Arguably the most notable feature on the Homer skyline, after the Homer Spit, is the glacier that looms large in the center of the Kenai Mountains that ring Kachemak Bay. It sparkles blue in the summer sunshine, reveals deep waving ribbons of dark rocks and debris like a child’s finger-painting, and on those rare moonlight nights, glows almost as brightly as the moon itself.
But while many have made the trek up to the glacier’s lake in the summer, only the most adventurous have experienced the glacier up close. Unless, that is, they know how to seize the perfect moment to visit.
At its next meeting, the Homer City Council will approve one of two budgets, depending on the outcome of next week’s tax vote (see related story below). If all goes well, a tight but bearable budget will allow for most city services to continue. If voters turn down the reallocation of a portion of the city’s sales tax, however, most departments will lose personnel and city residents will lose services.
Exactly what services they will lose, however, was the subject of debate at this week’s committee of the whole meeting prior to the broadcast evening city council meeting, when council members discussed their preferences.
What the city of Homer’s services will look like for the next few years is in the hands of Homer voters next week with a special election on a temporary sales tax reallocation.
The city currently collects .75 percent sales tax dedicated to a fund to encourage the development of roads and trails. But facing a $1 million budget shortfall thanks to cuts in state funding and ever-increasing costs of doing business, the city council and staff are asking voters to reallocate that Homer Accelerated Roads and Trails Program funding to the general fund for the next three years while the city finds another way to pay its bills.
Veterans on the Kenai Peninsula will continue to have help getting to and from medical services, thanks to the renewal of a transportation grant in the amount of $250,000 to the Alaska Office of Veterans Affairs.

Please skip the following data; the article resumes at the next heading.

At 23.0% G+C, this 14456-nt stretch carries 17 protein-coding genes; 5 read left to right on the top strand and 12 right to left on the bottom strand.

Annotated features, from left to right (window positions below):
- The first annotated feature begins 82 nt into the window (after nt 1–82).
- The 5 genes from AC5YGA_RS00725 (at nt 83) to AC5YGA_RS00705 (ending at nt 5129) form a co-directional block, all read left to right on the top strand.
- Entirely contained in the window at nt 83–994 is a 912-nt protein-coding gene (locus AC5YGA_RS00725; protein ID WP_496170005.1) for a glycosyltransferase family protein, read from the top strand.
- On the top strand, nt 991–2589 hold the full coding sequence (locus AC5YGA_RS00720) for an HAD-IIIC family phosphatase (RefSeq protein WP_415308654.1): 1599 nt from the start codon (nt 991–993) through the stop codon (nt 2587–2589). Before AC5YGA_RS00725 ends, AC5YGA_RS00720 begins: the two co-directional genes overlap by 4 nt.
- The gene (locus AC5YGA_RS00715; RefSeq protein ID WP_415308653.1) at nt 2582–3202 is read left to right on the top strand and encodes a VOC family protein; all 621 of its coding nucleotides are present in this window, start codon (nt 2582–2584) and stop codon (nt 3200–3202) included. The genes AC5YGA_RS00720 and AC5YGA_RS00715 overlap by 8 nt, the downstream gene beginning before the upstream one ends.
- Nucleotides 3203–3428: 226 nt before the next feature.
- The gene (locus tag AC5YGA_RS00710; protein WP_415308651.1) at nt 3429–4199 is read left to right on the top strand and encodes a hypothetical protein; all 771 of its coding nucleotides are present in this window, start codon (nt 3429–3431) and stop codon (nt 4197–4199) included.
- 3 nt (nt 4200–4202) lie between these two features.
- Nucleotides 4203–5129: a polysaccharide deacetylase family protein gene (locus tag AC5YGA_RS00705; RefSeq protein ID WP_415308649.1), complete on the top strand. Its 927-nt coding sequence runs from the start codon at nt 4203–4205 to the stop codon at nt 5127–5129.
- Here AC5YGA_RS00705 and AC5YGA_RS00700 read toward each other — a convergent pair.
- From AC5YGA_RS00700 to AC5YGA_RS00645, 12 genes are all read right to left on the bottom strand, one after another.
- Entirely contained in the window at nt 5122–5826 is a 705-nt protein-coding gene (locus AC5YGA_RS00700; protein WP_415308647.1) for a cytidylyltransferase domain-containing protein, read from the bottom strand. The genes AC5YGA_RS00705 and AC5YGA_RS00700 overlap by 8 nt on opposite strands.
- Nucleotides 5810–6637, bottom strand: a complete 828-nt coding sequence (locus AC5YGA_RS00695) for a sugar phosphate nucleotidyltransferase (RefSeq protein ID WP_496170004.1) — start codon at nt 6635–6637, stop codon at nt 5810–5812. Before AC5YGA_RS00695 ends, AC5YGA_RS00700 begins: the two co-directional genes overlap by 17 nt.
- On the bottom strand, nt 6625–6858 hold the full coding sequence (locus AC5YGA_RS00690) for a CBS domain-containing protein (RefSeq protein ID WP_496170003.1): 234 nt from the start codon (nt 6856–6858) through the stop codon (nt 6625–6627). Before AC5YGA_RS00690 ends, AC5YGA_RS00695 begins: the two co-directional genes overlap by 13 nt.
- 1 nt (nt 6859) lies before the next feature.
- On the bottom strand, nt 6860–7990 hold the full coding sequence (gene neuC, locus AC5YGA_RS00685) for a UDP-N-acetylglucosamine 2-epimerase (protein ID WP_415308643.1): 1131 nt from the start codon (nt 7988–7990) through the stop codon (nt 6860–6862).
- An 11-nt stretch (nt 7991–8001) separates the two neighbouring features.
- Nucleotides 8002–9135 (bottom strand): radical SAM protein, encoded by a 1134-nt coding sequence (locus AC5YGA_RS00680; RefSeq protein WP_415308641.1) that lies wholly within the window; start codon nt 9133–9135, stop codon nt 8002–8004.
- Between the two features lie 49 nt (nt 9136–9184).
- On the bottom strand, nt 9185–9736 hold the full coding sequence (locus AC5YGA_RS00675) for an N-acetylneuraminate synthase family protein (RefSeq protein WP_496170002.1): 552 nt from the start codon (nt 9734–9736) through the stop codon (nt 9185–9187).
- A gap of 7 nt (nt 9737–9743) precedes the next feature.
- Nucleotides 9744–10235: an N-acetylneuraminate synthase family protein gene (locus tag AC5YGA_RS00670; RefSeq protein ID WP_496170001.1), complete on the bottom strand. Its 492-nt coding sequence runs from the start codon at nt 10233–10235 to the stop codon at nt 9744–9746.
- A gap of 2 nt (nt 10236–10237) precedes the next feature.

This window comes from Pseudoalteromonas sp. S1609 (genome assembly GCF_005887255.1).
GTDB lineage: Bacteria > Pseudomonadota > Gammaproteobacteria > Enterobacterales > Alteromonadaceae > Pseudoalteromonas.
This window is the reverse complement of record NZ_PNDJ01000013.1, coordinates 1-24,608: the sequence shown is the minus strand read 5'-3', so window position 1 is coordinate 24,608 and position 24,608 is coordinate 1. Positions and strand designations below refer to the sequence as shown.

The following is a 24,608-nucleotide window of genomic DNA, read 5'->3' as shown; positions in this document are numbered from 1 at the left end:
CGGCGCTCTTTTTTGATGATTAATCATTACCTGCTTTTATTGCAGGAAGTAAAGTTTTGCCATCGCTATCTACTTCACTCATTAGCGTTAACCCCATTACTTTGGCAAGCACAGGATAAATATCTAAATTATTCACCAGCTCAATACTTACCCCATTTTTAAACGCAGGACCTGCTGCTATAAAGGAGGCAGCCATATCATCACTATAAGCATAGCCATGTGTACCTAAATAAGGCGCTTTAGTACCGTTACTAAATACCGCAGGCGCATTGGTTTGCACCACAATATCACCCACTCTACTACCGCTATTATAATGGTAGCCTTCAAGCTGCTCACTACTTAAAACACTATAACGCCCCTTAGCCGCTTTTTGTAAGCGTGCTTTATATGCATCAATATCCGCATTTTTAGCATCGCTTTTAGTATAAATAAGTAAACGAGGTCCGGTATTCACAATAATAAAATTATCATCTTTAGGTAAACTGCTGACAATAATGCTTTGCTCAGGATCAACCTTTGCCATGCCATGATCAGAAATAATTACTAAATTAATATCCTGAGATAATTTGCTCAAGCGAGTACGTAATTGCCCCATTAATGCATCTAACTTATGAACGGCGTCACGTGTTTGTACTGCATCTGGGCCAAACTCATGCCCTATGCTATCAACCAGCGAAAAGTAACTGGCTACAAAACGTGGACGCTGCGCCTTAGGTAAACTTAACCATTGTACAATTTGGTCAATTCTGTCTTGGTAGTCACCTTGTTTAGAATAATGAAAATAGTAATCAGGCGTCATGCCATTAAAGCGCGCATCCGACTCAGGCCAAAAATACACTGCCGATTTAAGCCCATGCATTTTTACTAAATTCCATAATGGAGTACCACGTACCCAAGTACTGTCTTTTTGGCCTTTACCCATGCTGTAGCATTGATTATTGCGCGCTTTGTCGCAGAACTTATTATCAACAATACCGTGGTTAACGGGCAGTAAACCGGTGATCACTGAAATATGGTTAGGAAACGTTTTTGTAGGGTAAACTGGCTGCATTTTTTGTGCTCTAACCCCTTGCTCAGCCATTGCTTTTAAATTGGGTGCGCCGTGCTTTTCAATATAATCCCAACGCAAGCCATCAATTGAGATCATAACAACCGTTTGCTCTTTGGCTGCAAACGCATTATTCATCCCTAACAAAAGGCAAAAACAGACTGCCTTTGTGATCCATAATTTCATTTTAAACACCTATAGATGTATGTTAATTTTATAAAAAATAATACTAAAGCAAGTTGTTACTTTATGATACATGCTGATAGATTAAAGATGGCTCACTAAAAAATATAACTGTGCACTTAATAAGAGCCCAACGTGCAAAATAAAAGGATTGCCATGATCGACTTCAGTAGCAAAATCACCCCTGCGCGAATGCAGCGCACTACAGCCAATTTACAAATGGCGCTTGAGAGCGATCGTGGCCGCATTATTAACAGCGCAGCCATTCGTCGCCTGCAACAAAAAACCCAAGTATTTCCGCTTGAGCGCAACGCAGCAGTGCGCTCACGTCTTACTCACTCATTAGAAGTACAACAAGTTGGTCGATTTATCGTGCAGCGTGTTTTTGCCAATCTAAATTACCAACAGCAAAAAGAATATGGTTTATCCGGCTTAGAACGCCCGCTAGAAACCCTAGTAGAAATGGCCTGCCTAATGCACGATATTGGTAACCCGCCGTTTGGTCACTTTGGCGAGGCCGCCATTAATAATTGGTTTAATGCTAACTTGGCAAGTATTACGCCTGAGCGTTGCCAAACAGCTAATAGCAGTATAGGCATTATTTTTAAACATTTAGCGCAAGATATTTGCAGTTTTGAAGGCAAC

Any veteran on the Kenai Peninsula can get free transportation to the VA medical clinic in Kenai or outpatient clinic in Homer, as well as any VA-authorized vendors, like pharmacies, hospitals and medical specialists. Forest Powell, with the Alaska Office of Veterans Affairs, says it even counts for trips to Anchorage, if the local VA refers a vet to a doctor in the city.
“You, as a veteran, get free transportation from here to the VA and return back, free,” Powell said.
Ask Jim Miller if he’s an artist and he’ll say he doesn’t look at the masks, wood carvings, bone, ivory and metalwork he’s made for decades now that way.
“I don’t consider myself an artist,” Miller told the group gathered last week at the Pratt Museum. The Port Graham resident spoke at the opening of an exhibit of the museum’s rarely seen collection of Native Art from across Alaska. “I consider myself a wood-worker.”
However, many might disagree.
Despite taking the helm during a time of significant state cutbacks, new University of Alaska President Jim Johnsen said he is excited to head to Juneau and share with legislators the value of the investment they make in the university.
Johnsen, who has a background both with the university and with leadership positions for Alaska Communications and Doyon, Limited, an Alaska Native corporation, said that’s why he is touring the university’s community campuses, such as the two on the Kenai Peninsula.
Those searching for locally grown carrots, spinach, seafood and even flowers will have another option beyond the Homer Farmers Market next year thanks to a pilot project food hub being organized this winter.
If all goes according to plan, the food hub will create a virtual marketplace connecting consumers with producers and organizing a centralized location once a week where food and products are distributed.
Kachemak Bay is home to an arguably disproportionate number of biologists and marine wildlife experts, not to mention the self-taught experts who derive their living from the ocean waters.
But far less data than you might expect has been collected and analyzed about the bay. A recent decision by the National Oceanic and Atmospheric Administration naming Kachemak Bay as the next Habitat Focus Area under the administration’s Habitat Blueprint project may help with that effort, however, and it can’t come a moment too soon.
Even before this summer’s extraordinary plankton blooms, and a largely unprecedented influx of herring and whales, the bay has been changing. Declines in shrimp and crab, as well as possible strains on shellfish could have profound impacts on the economy and ecological diversity of the area, the administration said.
Homer Mayor Beth Wythe has filed as a candidate for state House, saying her experience with city government has prepared her to devote herself to the needs of the Southern Peninsula.
“This is also a pretty natural step from what I’m doing locally, to expand out and step forward and serve a slightly larger area,” Wythe said Monday.
Wythe, who has worked for the Homer Electric Association for 30 years, most of that time in the human resources department, is currently completing her masters degree in public administration. If elected, however, she said she would make it her full-time job.